ABSTRACT: Theory on student learning provides that students are able to direct their learning when they have metacognitive knowledge about their own learning processes. In this article, a preliminary attempt to assess untrained high-school students’ metacognitive knowledge of learning processes as an ability through multiple-choice questions is reported. In three studies, item selection was established for ninth graders at the end of their school year. Also, in the final study the results showed that the ninth-grade students’ self-reported use of learning and studying strategies, study techniques, school learning and tiresome academic subjects related significantly to their metacognitive knowledge regarding learning processes. In the discussion, the practical consequences for school assessment are explicated and future research questions are raised.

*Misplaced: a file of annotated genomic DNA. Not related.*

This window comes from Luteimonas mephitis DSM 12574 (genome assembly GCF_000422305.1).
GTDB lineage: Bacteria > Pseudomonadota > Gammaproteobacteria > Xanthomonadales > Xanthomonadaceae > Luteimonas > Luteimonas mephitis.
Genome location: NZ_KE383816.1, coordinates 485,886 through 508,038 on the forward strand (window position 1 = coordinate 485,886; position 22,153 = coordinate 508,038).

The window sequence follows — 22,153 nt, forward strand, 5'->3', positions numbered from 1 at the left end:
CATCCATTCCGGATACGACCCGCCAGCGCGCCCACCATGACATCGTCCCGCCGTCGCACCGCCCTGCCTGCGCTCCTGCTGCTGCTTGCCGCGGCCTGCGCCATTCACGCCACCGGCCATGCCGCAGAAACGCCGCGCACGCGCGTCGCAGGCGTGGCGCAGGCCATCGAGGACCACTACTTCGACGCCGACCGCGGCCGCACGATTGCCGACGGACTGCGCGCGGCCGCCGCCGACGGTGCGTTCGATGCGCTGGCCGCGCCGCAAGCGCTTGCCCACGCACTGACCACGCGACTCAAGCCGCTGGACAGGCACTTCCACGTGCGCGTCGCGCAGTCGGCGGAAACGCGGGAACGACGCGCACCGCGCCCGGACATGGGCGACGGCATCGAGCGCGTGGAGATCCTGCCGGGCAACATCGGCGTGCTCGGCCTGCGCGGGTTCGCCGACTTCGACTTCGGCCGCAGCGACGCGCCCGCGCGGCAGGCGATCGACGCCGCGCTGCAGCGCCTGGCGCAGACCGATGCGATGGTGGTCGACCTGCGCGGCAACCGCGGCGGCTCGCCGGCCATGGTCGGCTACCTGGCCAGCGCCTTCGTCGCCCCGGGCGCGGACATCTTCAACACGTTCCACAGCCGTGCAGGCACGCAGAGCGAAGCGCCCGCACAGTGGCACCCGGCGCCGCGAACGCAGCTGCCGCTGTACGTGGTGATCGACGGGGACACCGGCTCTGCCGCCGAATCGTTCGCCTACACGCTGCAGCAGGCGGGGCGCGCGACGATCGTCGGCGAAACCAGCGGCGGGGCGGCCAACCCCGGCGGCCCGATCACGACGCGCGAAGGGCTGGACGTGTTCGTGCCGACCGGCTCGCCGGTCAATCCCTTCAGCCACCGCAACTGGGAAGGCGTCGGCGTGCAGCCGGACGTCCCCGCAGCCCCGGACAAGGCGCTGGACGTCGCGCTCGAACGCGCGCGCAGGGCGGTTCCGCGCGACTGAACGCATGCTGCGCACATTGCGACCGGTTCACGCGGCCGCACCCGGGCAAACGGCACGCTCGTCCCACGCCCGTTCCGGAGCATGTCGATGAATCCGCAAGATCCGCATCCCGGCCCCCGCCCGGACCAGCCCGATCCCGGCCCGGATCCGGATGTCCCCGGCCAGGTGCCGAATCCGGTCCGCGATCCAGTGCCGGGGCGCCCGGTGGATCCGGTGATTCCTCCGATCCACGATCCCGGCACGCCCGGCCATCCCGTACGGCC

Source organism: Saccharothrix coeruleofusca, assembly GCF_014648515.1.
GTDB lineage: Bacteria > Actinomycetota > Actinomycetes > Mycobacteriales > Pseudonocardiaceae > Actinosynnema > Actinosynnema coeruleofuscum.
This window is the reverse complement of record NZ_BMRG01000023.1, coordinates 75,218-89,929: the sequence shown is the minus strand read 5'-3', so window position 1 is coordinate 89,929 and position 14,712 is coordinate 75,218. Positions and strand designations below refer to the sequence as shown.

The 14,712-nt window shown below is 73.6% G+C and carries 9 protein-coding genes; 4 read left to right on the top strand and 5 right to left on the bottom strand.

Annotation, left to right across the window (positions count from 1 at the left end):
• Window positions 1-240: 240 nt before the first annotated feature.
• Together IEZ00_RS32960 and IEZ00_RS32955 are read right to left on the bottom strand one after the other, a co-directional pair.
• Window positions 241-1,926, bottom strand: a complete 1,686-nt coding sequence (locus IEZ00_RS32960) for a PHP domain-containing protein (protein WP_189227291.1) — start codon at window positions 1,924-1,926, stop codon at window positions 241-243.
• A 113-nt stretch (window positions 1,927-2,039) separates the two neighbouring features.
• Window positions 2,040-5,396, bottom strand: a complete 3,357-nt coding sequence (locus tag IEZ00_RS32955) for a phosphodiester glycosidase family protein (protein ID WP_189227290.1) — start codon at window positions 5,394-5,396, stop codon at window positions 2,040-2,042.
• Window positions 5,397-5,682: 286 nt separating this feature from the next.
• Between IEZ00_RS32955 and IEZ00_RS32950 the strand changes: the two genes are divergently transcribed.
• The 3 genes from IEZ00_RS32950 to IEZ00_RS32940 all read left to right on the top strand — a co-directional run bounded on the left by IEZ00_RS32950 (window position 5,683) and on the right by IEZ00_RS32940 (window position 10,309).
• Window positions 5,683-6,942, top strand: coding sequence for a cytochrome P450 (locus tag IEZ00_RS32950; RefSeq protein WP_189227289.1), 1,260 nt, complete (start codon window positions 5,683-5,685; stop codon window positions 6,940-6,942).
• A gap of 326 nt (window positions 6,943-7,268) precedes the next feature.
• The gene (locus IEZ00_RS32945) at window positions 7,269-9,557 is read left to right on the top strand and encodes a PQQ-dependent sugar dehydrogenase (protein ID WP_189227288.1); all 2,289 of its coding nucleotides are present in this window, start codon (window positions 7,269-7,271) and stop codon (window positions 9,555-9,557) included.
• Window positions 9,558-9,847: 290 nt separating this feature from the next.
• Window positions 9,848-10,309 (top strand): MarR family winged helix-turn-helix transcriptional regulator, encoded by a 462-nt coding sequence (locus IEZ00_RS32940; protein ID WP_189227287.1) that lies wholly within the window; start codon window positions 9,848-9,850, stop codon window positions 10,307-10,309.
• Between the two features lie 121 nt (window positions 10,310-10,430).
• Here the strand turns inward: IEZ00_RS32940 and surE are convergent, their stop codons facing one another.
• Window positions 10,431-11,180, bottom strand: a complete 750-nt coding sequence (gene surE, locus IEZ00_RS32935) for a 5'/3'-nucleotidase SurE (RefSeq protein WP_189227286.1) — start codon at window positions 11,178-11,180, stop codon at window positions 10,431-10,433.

Assessment in Education Principles Policy and Practice 01/2013; 20(2).
  • Assessment in Education Principles Policy and Practice 01/2013; 20(1).
  • [Show abstract] [Hide abstract]
    ABSTRACT: Building assessment capacity of educators has historically been unregulated practice in post-independence Malawi. However, recent attempts by government to integrate curriculum and assessment reforms and the introduction of continuous assessment in the system have represented a significant policy shift. These and several other initiatives have necessitated the empowerment, in terms of assessment knowledge and skills, of educators at different levels of the system to support implementation of the reforms. This paper discusses the strategies that Malawi has followed so far to institutionalise the development of assessment capacity and highlights the challenges that it has faced in its efforts to improve the capacity of its staff in assessment. Key lessons for other African and developing nations from the Malawian experience have also been noted.
    Assessment in Education Principles Policy and Practice 01/2013; 20(4).